persons who could feel themselves at ease under the withering sarcasms
of his intolerable insolence.  Much more to their astonishment than to
their instruction, he would very coolly, and the more especially when
ladies were present, correct the divinity of the parson, the pharmacy of
the doctor, and the law of the attorney; and with that placid air of
infallibility that carried conviction to all but his opponents.

Once, at a very large evening party, I heard him arguing strenuously,
and very triumphantly, against a veteran captain of a merchant-ship, who
had circumnavigated the world with Cook, that the degrees of longitude
were equal in length all over the world, be they more or less--for he
never descended to details--and that the further south you sailed the
hotter it grew, though the worthy old seaman pointed to what remained of
his nose, the end of which had been nipped off by cold, and consequent
mortification, in the anti-arctic regions.  As Riprapton flourished his
wooden index, in the midst of his brilliant peroration, he told the
honest seaman that he had not a _leg_ to stand upon; and all the ladies,
and some of the gentlemen, too, cried out with one accord, "O fie,
Captain Headman, now don't be so obstinate--surely you are quite
mistaken."  And the arch-master of impudence looked round with modest
suavity, and, in an audible whisper, assured the gentleman that sat next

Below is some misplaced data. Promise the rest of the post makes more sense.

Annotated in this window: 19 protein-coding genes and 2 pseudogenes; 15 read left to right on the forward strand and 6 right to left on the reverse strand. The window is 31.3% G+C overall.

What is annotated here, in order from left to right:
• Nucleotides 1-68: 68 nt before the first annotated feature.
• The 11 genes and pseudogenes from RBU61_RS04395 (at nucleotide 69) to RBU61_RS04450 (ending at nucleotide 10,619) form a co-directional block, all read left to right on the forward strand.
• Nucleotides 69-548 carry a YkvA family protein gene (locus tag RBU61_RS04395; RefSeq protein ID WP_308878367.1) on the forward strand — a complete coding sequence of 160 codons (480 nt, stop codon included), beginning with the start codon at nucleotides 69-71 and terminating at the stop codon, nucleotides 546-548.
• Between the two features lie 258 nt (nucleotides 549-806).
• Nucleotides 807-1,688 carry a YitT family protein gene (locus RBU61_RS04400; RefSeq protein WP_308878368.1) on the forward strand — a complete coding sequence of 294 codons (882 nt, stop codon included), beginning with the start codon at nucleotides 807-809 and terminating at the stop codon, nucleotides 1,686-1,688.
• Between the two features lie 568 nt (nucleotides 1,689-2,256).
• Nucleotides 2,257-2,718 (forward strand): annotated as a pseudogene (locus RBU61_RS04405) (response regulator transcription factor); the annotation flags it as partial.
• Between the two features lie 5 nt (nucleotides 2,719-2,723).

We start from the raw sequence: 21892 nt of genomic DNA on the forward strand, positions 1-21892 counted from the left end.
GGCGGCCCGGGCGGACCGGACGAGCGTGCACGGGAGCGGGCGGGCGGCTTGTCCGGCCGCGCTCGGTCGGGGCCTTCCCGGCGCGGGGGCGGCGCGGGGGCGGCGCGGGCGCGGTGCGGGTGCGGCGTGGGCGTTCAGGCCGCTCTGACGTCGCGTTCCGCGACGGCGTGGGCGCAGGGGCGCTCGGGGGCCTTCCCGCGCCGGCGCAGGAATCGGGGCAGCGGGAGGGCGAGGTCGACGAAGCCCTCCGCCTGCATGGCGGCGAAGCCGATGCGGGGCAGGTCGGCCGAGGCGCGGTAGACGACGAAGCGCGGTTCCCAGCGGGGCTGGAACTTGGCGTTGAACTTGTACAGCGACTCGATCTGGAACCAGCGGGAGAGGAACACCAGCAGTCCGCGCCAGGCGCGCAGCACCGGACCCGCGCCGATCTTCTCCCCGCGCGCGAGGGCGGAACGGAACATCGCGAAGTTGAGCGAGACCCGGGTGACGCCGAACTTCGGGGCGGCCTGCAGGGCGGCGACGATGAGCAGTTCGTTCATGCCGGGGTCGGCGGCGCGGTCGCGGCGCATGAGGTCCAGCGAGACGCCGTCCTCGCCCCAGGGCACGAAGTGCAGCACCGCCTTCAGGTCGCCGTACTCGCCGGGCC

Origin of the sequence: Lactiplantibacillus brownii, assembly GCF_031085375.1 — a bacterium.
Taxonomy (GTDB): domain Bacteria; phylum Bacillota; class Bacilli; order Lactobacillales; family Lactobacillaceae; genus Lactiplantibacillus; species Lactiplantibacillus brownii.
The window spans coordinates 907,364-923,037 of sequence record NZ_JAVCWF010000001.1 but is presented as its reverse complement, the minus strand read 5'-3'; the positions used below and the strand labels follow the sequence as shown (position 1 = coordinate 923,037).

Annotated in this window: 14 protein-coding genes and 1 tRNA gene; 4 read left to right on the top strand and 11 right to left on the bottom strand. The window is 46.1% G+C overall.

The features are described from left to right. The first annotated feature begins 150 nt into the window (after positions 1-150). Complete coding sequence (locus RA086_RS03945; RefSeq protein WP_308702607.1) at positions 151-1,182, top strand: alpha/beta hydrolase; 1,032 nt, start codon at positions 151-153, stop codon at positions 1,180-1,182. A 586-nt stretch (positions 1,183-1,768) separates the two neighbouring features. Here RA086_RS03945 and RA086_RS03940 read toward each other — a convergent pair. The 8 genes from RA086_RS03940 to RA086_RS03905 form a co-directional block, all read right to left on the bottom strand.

to him, that Captain Headman's argument of the demolished proboscis went
for nothing, for that there were other causes equally efficacious as
cold and frost, for destroying gentlemen's noses.

In the sequel, this very learned tutor had to instruct me in navigation.
Nothing was too high or too low for him.  Had any persons wished to
have taken lessons in judicial astrology, Mr Riprapton would not have
refused the pupil.  Plausible ignorance will always beat awkward
knowledge, when the ignorant, which is generally the case, make up the
mass of the audience.



Notwithstanding the superciliousness of my friendly assistant, I still
wrote verse, which was handed about the village as something wonderful.
As Riprapton doubted, or rather denied my rhyming prowess, at length I
was determined to try it upon himself, and he shortly gave me an
excellent opportunity for so doing.  Writers who pride themselves on
going deeply into the mysteries of causes and effects will tell you
that, in cold weather, people are apt to congregate about the fire.  Our
usher, and a circle of admiring pupils, were one day establishing the
truth of this profound theory.  The timbered man was standing in the
apex of the semicircle, his back to the fireplace, and his coat-tails